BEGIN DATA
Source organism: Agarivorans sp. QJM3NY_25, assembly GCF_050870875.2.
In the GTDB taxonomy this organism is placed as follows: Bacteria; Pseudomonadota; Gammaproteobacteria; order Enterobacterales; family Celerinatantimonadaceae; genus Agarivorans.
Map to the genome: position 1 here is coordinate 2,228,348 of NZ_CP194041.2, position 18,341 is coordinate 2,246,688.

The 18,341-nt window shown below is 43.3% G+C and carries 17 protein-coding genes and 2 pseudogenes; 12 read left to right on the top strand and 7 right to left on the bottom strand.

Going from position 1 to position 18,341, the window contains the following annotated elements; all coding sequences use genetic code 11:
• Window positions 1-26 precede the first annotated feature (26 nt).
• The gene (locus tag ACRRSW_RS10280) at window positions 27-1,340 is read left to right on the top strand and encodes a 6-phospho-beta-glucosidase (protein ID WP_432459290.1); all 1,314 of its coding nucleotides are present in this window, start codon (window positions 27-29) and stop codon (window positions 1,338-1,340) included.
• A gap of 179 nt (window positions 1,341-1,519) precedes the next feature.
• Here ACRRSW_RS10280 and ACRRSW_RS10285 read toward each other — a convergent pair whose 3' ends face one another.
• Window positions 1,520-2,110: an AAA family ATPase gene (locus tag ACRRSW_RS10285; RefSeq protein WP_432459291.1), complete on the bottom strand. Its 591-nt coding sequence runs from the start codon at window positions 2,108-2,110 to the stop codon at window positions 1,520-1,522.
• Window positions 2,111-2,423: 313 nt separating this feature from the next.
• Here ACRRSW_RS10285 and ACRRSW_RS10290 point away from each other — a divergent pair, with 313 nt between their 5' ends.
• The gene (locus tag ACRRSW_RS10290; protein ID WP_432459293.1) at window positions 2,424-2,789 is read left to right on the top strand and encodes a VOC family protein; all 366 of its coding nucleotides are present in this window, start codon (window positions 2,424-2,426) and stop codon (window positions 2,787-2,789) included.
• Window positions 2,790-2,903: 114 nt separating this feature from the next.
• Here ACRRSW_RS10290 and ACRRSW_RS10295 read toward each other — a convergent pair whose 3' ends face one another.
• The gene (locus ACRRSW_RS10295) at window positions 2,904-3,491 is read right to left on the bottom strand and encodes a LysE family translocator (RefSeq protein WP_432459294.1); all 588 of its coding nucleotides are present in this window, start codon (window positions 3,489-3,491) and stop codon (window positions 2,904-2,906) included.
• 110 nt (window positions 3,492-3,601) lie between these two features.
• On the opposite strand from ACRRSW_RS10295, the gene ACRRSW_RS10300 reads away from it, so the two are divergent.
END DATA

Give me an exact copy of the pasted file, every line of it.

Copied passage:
Source organism: Agarivorans sp. QJM3NY_25, assembly GCF_050870875.2.
In the GTDB taxonomy this organism is placed as follows: Bacteria; Pseudomonadota; Gammaproteobacteria; order Enterobacterales; family Celerinatantimonadaceae; genus Agarivorans.
Map to the genome: position 1 here is coordinate 2,228,348 of NZ_CP194041.2, position 18,341 is coordinate 2,246,688.

The 18,341-nt window shown below is 43.3% G+C and carries 17 protein-coding genes and 2 pseudogenes; 12 read left to right on the top strand and 7 right to left on the bottom strand.

Going from position 1 to position 18,341, the window contains the following annotated elements; all coding sequences use genetic code 11:
• Window positions 1-26 precede the first annotated feature (26 nt).
• The gene (locus tag ACRRSW_RS10280) at window positions 27-1,340 is read left to right on the top strand and encodes a 6-phospho-beta-glucosidase (protein ID WP_432459290.1); all 1,314 of its coding nucleotides are present in this window, start codon (window positions 27-29) and stop codon (window positions 1,338-1,340) included.
• A gap of 179 nt (window positions 1,341-1,519) precedes the next feature.
• Here ACRRSW_RS10280 and ACRRSW_RS10285 read toward each other — a convergent pair whose 3' ends face one another.
• Window positions 1,520-2,110: an AAA family ATPase gene (locus tag ACRRSW_RS10285; RefSeq protein WP_432459291.1), complete on the bottom strand. Its 591-nt coding sequence runs from the start codon at window positions 2,108-2,110 to the stop codon at window positions 1,520-1,522.
• Window positions 2,111-2,423: 313 nt separating this feature from the next.
• Here ACRRSW_RS10285 and ACRRSW_RS10290 point away from each other — a divergent pair, with 313 nt between their 5' ends.
• The gene (locus tag ACRRSW_RS10290; protein ID WP_432459293.1) at window positions 2,424-2,789 is read left to right on the top strand and encodes a VOC family protein; all 366 of its coding nucleotides are present in this window, start codon (window positions 2,424-2,426) and stop codon (window positions 2,787-2,789) included.
• Window positions 2,790-2,903: 114 nt separating this feature from the next.
• Here ACRRSW_RS10290 and ACRRSW_RS10295 read toward each other — a convergent pair whose 3' ends face one another.
• The gene (locus ACRRSW_RS10295) at window positions 2,904-3,491 is read right to left on the bottom strand and encodes a LysE family translocator (RefSeq protein WP_432459294.1); all 588 of its coding nucleotides are present in this window, start codon (window positions 3,489-3,491) and stop codon (window positions 2,904-2,906) included.
• 110 nt (window positions 3,492-3,601) lie between these two features.
• On the opposite strand from ACRRSW_RS10295, the gene ACRRSW_RS10300 reads away from it, so the two are divergent.